Monday, February 10, 2014

Zero in 2050

Feldman Architecture
A 2005 Governor's Executive Order and 2006 statute establish GHG reduction goals and mandates for California. The Climate Action Initiative (Executive Order S-3-05, June 2005) set the following GHG emission reduction targets for California: by 2020, reduce GHG emissions to 1990 levels, and by 2050, reduce GHG emissions to 80 percent below 1990 levels.

This is in general alignment with the evolving global GHG emissions reductions currently being negotiated at the international level, with an agreement expected in January of 2015. In so doing this, California is at the forefront of dealing with US emissions reductions strategies and implementation.

California's new energy code - Title 24 - is requiring that all new residential buildings be net-zero in terms of emissions by 2020 and all new commercial buildings be net-zero by 2030. Fifty percent of existing state-owned buildings will be zero net energy by 2030. Other states are enacting tax credits to create incentives for similar building techniques. In coordination with these code revisions, the California Public Utility Commission (CPUC) is revising the financial incentives offered through utilities to encourage energy efficiency investments by building owners. The CPUC is reducing or eliminating past financial incentives for energy efficiency investments that are now mandated by Title 24. This year a new set of financial incentives will be launched that support comprehensive building solutions.

What is a net zero structure? Basically it's one that creates no emissions in its materials assembly and uses solar panels to offset electrical use. No natural gas is envisioned for new construction. California is aware that a steep increase in renewable energy must come with an investment in a smart electricity grid — and energy storage is a key part of the equation. Storage is intended to help address the intermittency of renewable energy generation, and can also improve the resilience of the electricity grid overall. This and other major impacts are anticipated on the physical infrastructure of our cities as well as industry codes and practices.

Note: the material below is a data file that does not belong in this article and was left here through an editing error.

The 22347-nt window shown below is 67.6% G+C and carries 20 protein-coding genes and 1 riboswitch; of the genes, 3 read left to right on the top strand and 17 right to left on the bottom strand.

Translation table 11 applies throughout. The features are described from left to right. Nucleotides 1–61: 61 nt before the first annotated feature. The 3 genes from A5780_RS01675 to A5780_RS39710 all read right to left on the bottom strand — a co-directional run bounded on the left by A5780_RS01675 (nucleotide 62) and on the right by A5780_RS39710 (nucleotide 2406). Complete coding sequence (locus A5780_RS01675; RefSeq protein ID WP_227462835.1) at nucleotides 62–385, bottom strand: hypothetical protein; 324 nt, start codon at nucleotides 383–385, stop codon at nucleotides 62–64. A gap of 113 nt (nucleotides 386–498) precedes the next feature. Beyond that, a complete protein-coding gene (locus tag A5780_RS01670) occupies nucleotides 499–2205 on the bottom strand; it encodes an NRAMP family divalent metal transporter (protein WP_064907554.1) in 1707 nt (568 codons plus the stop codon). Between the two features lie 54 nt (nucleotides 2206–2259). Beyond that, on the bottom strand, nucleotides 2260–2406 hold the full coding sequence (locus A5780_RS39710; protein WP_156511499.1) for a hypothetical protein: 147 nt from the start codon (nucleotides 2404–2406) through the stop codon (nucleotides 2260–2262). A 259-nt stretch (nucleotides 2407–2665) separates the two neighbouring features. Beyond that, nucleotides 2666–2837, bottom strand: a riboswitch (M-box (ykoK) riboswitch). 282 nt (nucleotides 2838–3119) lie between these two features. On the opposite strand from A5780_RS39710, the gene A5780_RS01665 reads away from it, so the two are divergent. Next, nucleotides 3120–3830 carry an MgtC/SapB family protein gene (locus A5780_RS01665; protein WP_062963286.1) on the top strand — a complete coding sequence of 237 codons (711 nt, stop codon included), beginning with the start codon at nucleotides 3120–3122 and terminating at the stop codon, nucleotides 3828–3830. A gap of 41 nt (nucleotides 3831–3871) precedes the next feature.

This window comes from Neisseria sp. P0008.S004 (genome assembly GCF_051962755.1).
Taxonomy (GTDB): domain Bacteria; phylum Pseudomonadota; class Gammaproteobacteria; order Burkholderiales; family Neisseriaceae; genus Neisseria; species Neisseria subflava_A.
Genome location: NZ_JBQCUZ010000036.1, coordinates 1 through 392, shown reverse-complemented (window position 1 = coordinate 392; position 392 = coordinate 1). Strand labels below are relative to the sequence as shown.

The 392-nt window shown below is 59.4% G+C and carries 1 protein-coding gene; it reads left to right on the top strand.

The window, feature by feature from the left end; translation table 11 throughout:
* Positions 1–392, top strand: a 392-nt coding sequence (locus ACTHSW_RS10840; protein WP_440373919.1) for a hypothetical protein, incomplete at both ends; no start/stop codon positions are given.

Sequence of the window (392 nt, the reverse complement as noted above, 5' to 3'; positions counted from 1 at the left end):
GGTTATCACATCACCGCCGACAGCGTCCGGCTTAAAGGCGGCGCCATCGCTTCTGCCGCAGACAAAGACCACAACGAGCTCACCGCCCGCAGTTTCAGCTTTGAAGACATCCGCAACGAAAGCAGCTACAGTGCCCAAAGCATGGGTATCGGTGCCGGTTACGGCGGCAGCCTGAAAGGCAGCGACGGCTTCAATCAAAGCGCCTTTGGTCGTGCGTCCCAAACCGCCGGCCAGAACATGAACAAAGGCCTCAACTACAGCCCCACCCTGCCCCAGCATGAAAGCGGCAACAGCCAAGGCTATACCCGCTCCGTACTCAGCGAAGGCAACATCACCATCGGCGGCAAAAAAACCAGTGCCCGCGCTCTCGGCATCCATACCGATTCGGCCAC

A case study and good example of the kind of things that will need to be done in residential construction, for example, are here at Treehugger. But the impact of these practices go far beyond simply designing in the traditional manner; this will radically change because of the real-time analysis in the design environment, enabling design decisions like form, orientation and facade design with real-time feedback using BIM program software. Integrated performance analysis lets designers understand the impacts of design options and allows for faster, more efficient design decisions with an audited design trail exported as clear reports. This represents a major shift for the architecture and construction fields, particularly since the construction product supply chain will be tracked in the design models as well, in order to comply with LEED-type standards.

This is the cutting edge of design and construction practice, being driven by the requirements of the GHG emissions reductions. Once in place, it will move rapidly on a technological learning curve which will outpace the old fossil fueled mechanics to embrace a flexible, dynamic and living environment.

Update: Emerging trends transforming the digital design and building production process. This is an approaching gamechanger for the built environment and compliance with extreme energy conservation design.